In 2012, there was an earlier ruling concerning the requirements for voter IDs. The Justice Department also discovered that voter ID laws discriminated against the individuals from low-income regions and minority voters and resulted in the target of a different notable population demographic concerns. The other purpose of the voter suppression laws was to target the female gender who had undergone a divorce with the minority group members, and due to that, they changed their surnames hence being prevented from the voting operation. The laws demanded that the names on the identification document and voter registration cards be the same to prevent oppression. However, for the right reasons, the laws resulted in many complications, preventing several minority voters and women voters from casting ballots and elections.

In November 2013, at least 1.4 Texas-qualified voters could not continue with the voting operation because of a lack of an apt ID. Also, the voters faced several challenges in acquiring the ID, hence making them acquire the requirements for provision to the state. In 2014, the U.S District Judge, Nelva Gonzales Ramos, described the voting laws that Texas had enacted as being dependent on the unconstitutional poll tax, referencing racially and strong wound charged laws the voting laws whose enaction was after the post-Civil War Reconstruction epoch. The Texas intricate voting laws require taxpayer-financed and extra training to ensure that the poll employees learn the means of effectively executing the voting laws.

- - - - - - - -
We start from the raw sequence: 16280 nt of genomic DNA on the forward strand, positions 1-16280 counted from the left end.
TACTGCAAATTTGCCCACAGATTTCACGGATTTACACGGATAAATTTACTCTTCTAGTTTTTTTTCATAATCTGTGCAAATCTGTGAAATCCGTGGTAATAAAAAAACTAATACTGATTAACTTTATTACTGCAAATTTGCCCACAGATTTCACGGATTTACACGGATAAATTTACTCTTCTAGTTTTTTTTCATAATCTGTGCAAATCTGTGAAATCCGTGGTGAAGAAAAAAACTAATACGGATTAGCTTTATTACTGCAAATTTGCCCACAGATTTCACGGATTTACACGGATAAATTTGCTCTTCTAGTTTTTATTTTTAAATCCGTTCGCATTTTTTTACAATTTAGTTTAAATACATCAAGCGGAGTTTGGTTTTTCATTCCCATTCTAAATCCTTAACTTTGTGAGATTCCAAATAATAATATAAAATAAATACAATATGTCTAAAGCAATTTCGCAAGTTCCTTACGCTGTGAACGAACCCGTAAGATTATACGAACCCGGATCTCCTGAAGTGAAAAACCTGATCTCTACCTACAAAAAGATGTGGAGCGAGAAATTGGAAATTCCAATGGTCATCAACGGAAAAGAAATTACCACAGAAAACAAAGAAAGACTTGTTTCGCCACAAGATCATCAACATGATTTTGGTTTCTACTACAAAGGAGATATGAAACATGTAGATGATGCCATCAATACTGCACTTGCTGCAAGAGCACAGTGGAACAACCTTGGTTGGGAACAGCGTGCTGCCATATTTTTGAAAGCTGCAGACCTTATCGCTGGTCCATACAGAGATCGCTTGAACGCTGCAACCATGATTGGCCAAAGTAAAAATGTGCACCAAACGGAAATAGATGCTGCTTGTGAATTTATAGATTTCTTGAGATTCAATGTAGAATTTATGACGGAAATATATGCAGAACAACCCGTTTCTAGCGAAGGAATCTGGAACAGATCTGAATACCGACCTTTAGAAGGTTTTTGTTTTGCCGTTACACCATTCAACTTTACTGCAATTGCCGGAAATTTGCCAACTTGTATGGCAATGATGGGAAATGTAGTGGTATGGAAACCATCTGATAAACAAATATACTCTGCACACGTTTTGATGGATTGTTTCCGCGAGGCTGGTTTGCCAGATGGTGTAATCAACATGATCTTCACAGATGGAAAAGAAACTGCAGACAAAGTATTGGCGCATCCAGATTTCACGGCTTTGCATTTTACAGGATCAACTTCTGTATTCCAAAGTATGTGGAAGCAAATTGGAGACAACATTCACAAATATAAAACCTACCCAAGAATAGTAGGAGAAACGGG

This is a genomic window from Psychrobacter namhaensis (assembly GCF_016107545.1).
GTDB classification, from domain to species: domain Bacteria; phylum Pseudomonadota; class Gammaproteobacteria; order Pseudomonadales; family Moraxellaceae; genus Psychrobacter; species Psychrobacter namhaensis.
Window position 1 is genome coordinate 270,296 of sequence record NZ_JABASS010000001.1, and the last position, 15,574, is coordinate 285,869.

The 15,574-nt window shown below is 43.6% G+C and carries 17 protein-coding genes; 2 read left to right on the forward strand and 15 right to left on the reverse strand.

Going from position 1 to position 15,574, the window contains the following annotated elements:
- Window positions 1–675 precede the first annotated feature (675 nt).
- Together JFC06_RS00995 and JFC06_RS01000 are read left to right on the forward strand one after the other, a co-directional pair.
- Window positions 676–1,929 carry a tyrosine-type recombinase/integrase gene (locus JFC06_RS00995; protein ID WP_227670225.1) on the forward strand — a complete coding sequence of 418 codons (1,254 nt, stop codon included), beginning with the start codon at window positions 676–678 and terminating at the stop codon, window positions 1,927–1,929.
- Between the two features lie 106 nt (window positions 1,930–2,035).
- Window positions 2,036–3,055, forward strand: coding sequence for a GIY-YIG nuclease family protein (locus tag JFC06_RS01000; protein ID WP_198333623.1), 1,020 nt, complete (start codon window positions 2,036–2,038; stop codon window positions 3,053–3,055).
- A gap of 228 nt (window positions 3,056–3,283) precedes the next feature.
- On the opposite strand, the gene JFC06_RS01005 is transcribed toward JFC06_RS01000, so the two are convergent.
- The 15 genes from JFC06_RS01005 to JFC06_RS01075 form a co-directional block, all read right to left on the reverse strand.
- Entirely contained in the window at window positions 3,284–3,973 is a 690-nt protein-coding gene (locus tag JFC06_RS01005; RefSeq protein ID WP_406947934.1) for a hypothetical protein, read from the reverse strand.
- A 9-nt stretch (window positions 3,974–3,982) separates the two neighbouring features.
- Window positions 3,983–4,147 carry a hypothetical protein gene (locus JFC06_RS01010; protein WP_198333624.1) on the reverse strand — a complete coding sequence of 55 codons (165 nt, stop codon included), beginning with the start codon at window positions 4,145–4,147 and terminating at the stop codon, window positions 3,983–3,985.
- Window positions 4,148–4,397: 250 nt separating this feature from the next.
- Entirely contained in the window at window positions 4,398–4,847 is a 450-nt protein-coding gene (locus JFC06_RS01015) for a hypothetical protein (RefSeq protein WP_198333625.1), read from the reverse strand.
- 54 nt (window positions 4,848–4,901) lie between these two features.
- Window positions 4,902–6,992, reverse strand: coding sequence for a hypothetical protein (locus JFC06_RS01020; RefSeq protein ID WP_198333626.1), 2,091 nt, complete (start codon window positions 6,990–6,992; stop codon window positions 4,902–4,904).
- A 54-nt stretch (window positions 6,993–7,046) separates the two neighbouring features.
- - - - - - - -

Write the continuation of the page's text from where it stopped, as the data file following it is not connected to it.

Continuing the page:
The current efforts aim for the minority to represent and vote for themselves and can voice the requirements that have had a turbulent and prolonged story in the past in the U.S.A. In the moment of the Reconstruction era, a period in which the African Americans received the voting rights through the 15th Constitutional murder, aggressive protest, amendment, lynching and intimidation and riots strategies that KKK led whose aim was to ensure that the African Americans could not vote. However, as years went by, the racists became very subtle and sneaky, and the laws enacted that were avoiding the African Americans from voting increased due to particular needs. Several states asked for the literacy tests that were a targeted task at the literacy lower rates among the African –American voters. The African American voters who were newly emancipated were working as sharecroppers and hence were denied the access to learn, making the tests difficult to pass. In certain scenarios, the functional ownership requirements of functional assets were suitable to the poll taxes and white males. The grandfather clause's most outstanding law allowed people whose father or grandfather would manage to vote before 1867 to dart the taxes, property requirements, and literacy tests, hence offering the poor and uneducated a pass but excluding the African American voters. Currently, it is difficult for anyone to notice the correlation between Texas and United States' suppressive voter ID laws.